Richard Holbeche was born in 1850 in a large house, no.1 Coleshill Street. Over forty years later, on his return from abroad, he found Sutton Coldfield much changed. It was no longer the quiet market town of his youth, so he wrote a memoir of his childhood years, recalling the folk of “Old Sutton, before the railway came” while it was fresh in his memory. In those days there were buildings on the opposite side of Coleshill Street from the Holbeche house, where Vesey Gardens is now, and he wrote about the people who used to live there.
The house next to the churchyard was where “Commander the policeman (mark! the one and only policeman for Sutton) lived in the white house”. The 1861 census shows that 31-year old George Commander from Leamington Spa, his wife Sarah and two infant children were living there; it was a good-sized house, the previous occupant being widow Sandon who had a live-in servant; her architect grandson also lived there with his sister. The next house was smaller, a shop with a board over the door reading “Jane Botteril, licensed to sell tea, coffee, pepper, vinegar, tobacco and snuff”. Richard Holbeche remembered buying sticky sweets there as well as bran for his rabbits, and firing a pea-shooter from a window opposite which broke Mrs. Botteril’s window.
The 1851 and 1861 censuses show that the next house, also quite small, was tenanted by Thomas Tailor the carpenter and his family, but Holbeche remembered it as the home of the Neales, who moved in after 1861. He was great friends with the Neale boys, whose father was “a boot-maker, bent and bandy-legged, who attended…to the Weighbridge (called by the irreverent The Pepper Pot)”.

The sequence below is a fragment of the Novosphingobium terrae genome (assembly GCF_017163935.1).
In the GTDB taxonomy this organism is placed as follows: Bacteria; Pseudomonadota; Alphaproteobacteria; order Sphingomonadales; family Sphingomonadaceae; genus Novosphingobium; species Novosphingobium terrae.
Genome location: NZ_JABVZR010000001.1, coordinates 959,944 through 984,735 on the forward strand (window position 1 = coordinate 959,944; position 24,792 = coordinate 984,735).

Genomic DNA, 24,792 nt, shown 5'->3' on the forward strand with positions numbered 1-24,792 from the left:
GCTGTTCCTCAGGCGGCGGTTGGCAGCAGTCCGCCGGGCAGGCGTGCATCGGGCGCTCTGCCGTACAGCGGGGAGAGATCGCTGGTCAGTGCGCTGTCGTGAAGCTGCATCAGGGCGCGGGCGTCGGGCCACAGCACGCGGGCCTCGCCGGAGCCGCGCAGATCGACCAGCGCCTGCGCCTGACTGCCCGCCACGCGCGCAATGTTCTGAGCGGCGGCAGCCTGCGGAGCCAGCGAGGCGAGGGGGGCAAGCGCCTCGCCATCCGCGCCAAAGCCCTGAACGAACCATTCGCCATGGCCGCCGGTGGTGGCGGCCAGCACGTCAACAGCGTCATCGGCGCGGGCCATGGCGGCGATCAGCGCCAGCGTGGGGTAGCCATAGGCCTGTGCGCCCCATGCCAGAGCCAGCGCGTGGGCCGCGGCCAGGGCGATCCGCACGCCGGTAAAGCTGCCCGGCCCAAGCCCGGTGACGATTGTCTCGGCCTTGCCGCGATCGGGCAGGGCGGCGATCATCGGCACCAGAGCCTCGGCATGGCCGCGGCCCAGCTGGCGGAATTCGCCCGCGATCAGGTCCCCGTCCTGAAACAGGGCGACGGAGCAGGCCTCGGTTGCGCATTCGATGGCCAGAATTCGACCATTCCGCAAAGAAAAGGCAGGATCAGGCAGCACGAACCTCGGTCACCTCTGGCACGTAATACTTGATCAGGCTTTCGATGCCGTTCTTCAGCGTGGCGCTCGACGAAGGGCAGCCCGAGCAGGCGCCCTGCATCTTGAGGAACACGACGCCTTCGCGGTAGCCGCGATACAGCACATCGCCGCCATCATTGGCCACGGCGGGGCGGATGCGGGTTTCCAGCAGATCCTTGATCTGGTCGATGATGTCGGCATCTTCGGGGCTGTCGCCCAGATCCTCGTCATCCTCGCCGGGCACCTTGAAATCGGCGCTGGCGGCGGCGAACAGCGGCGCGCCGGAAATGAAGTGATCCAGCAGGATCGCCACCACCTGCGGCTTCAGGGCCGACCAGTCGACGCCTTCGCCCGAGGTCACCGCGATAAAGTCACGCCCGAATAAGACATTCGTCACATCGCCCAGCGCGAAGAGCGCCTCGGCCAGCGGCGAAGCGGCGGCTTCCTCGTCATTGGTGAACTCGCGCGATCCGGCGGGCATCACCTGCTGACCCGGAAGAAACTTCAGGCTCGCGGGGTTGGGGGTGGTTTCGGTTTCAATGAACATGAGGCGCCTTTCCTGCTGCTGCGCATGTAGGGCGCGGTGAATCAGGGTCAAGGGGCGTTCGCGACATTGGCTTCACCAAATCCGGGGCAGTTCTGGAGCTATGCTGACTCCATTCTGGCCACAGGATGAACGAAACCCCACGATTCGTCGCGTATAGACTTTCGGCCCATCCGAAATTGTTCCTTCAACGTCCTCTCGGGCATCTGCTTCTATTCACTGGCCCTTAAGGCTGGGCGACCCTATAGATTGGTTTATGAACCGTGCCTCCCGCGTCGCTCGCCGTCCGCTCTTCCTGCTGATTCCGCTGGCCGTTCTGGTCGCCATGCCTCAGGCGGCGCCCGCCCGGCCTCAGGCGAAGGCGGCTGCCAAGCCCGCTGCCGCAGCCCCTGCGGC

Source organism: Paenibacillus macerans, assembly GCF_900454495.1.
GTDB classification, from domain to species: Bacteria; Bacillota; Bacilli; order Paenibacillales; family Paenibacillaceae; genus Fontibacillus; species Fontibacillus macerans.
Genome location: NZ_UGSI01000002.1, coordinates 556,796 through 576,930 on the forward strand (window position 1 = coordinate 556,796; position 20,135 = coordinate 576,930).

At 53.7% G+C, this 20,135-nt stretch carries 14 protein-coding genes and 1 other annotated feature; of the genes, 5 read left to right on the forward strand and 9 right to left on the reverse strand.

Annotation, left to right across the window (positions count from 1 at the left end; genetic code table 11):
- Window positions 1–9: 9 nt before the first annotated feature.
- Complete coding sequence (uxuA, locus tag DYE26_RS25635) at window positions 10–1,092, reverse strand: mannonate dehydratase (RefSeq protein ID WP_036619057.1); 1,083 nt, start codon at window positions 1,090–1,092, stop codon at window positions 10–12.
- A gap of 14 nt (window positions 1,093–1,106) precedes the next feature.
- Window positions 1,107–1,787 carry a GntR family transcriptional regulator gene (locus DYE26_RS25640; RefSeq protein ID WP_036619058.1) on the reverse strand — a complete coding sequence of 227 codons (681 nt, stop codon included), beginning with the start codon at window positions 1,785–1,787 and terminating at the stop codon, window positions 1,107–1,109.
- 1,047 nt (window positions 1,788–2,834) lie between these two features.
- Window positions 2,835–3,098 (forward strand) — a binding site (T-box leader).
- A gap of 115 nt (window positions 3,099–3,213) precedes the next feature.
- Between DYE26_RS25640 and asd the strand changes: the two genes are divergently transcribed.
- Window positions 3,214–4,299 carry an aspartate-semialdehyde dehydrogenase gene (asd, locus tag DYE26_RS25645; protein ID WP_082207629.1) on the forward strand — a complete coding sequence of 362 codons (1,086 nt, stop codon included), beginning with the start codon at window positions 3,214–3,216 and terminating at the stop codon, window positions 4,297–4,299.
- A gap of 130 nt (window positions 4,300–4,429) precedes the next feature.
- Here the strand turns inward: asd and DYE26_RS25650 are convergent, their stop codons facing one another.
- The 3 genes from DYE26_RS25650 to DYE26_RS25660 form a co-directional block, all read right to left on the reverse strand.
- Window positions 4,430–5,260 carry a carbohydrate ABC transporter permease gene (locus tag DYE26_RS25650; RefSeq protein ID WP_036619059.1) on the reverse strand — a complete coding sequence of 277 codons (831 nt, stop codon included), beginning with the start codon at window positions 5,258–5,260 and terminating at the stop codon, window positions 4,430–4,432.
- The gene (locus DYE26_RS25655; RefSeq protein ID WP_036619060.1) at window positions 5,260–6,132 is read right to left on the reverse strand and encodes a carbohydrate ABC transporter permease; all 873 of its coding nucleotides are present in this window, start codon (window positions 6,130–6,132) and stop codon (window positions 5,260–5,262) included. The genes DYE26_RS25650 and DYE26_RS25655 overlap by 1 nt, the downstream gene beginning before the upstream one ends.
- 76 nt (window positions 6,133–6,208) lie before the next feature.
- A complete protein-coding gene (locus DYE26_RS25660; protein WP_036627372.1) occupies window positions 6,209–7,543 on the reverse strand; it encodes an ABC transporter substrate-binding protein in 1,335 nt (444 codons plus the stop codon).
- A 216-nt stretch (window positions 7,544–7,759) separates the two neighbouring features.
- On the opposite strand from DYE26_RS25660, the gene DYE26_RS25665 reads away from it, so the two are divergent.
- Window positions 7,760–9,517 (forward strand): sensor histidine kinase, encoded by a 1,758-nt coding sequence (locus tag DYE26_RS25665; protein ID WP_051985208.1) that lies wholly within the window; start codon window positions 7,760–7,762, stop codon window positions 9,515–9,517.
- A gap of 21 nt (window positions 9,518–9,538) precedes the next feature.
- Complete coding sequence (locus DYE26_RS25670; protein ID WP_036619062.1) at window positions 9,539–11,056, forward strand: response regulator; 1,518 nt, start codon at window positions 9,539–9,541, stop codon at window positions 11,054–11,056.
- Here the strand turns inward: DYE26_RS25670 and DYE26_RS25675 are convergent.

Next was the Old Sun public house, an old building first recorded in 1646 as a farmhouse; the adjacent cottages were converted from farm outbuildings in the 1750s. In the 1850s it used to be, according to Holbeche, “a great meeting place for Birmingham tradesmen, who on Sundays drove their wives, in gay bonnets, to take the Sutton air. They came in smart dog-carts drawn by fast trotting ponies.” Next door lived John Short, an agricultural labourer born in nearby Middleton parish - in 1851 his children Sarah and Thomas were aged 12 and 8, but they had left home by 1860, and Holbeche remembered Mr. and Mrs. Short as “a worthy couple who had a relation named Moses Dyke.” This Moses is shown as a “Nurse child” aged 2 in 1851, and as a lodger aged 12 in 1861.
Mrs Allen had the next house, and Mrs. Perkins the last house, on the corner of Mill Street, as remembered in the memoir, “They both sold cheap sweet stuffs much affected by my brother Will and myself…if their wares such as brandy-snap were kept in a trouser pocket the flavour was superior, also with treacle-stick which was invariably wrapped in leaves of the Bible.” Their husbands, Joseph Perkins and Isaac Allen, were both labourers.
Richard Holbeche’s fond memories of these people who lived on the other side of the road from his grand house were coloured by his idea of the old country-town Sutton, where no doubt these ordinary folk looked up to their gentry neighbours.